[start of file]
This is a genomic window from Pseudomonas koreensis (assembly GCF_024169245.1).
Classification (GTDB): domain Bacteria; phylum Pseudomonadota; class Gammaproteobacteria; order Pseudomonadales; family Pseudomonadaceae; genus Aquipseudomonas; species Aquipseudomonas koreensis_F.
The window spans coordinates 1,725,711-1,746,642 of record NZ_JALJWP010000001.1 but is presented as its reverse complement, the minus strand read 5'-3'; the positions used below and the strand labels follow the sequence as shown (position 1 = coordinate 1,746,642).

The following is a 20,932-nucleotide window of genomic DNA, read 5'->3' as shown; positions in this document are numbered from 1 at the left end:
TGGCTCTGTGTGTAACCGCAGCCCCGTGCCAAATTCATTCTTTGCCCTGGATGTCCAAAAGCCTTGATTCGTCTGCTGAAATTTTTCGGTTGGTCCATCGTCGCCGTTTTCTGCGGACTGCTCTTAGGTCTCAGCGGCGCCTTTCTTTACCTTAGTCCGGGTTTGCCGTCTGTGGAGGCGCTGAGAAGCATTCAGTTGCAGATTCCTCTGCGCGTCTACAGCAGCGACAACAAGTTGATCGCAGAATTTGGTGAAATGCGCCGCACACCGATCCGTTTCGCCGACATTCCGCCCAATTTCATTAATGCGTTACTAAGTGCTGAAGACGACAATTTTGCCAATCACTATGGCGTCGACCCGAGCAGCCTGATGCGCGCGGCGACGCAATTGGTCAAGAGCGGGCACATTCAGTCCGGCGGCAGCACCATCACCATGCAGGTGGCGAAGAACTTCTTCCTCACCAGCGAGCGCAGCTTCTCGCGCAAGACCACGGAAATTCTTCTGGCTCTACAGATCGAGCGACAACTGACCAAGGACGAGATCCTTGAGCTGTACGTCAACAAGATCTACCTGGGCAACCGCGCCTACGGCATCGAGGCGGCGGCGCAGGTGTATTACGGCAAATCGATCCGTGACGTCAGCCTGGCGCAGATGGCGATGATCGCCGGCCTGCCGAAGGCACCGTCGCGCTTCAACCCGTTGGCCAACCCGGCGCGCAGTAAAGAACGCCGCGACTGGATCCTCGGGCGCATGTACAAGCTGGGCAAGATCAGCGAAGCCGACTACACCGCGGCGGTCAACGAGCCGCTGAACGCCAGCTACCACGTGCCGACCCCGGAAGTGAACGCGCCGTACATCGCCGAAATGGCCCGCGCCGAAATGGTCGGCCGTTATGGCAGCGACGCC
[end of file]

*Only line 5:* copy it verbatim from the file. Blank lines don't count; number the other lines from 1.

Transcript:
TGGCTCTGTGTGTAACCGCAGCCCCGTGCCAAATTCATTCTTTGCCCTGGATGTCCAAAAGCCTTGATTCGTCTGCTGAAATTTTTCGGTTGGTCCATCGTCGCCGTTTTCTGCGGACTGCTCTTAGGTCTCAGCGGCGCCTTTCTTTACCTTAGTCCGGGTTTGCCGTCTGTGGAGGCGCTGAGAAGCATTCAGTTGCAGATTCCTCTGCGCGTCTACAGCAGCGACAACAAGTTGATCGCAGAATTTGGTGAAATGCGCCGCACACCGATCCGTTTCGCCGACATTCCGCCCAATTTCATTAATGCGTTACTAAGTGCTGAAGACGACAATTTTGCCAATCACTATGGCGTCGACCCGAGCAGCCTGATGCGCGCGGCGACGCAATTGGTCAAGAGCGGGCACATTCAGTCCGGCGGCAGCACCATCACCATGCAGGTGGCGAAGAACTTCTTCCTCACCAGCGAGCGCAGCTTCTCGCGCAAGACCACGGAAATTCTTCTGGCTCTACAGATCGAGCGACAACTGACCAAGGACGAGATCCTTGAGCTGTACGTCAACAAGATCTACCTGGGCAACCGCGCCTACGGCATCGAGGCGGCGGCGCAGGTGTATTACGGCAAATCGATCCGTGACGTCAGCCTGGCGCAGATGGCGATGATCGCCGGCCTGCCGAAGGCACCGTCGCGCTTCAACCCGTTGGCCAACCCGGCGCGCAGTAAAGAACGCCGCGACTGGATCCTCGGGCGCATGTACAAGCTGGGCAAGATCAGCGAAGCCGACTACACCGCGGCGGTCAACGAGCCGCTGAACGCCAGCTACCACGTGCCGACCCCGGAAGTGAACGCGCCGTACATCGCCGAAATGGCCCGCGCCGAAATGGTCGGCCGTTATGGCAGCGACGCC